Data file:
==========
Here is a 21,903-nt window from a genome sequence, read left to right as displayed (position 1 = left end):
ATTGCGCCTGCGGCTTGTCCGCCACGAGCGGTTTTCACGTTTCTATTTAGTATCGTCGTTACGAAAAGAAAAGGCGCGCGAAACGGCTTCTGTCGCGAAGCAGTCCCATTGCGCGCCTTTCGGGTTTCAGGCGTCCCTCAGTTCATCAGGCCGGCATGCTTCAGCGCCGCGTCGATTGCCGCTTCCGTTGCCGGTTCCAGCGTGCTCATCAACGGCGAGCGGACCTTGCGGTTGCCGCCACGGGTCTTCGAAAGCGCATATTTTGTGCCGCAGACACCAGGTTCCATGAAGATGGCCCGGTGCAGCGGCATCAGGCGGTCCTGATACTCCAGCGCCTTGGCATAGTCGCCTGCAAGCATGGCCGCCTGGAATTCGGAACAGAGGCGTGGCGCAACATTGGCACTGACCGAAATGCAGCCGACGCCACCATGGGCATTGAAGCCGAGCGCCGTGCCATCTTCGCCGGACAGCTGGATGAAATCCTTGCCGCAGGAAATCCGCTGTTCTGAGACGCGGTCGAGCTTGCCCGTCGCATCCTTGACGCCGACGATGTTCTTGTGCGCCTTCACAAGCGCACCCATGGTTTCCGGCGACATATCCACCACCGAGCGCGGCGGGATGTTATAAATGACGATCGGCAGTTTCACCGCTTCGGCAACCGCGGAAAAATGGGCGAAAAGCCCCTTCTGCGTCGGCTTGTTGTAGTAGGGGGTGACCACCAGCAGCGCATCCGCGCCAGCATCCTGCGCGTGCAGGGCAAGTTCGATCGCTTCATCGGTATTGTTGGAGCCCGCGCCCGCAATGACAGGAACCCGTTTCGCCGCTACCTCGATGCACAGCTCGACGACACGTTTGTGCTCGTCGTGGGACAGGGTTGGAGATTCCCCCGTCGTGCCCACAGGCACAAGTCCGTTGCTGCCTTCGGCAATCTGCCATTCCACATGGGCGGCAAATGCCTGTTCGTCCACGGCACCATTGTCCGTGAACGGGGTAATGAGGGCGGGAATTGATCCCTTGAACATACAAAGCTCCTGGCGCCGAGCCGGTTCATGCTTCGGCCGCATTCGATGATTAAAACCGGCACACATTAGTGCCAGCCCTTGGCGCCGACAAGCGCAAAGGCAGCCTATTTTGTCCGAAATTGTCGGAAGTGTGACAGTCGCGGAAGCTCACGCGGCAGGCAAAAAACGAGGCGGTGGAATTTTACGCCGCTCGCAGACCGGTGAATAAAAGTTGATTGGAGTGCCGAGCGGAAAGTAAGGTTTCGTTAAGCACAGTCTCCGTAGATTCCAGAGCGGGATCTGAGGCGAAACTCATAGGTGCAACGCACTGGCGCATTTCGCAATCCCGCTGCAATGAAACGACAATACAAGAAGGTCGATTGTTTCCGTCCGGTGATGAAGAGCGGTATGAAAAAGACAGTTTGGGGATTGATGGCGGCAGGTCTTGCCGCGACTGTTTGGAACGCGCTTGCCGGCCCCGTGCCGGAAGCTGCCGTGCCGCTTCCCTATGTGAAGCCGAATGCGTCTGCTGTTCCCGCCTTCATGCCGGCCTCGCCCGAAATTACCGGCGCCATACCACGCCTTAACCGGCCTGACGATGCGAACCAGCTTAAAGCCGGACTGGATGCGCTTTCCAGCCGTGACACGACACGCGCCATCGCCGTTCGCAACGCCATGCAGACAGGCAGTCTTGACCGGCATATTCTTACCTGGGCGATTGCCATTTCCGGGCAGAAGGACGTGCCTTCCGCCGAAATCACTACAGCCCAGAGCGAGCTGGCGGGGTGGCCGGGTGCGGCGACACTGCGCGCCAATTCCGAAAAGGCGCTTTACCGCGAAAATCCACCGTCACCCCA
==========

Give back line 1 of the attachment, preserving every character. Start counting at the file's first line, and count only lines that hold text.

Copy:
Here is a 21,903-nt window from a genome sequence, read left to right as displayed (position 1 = left end):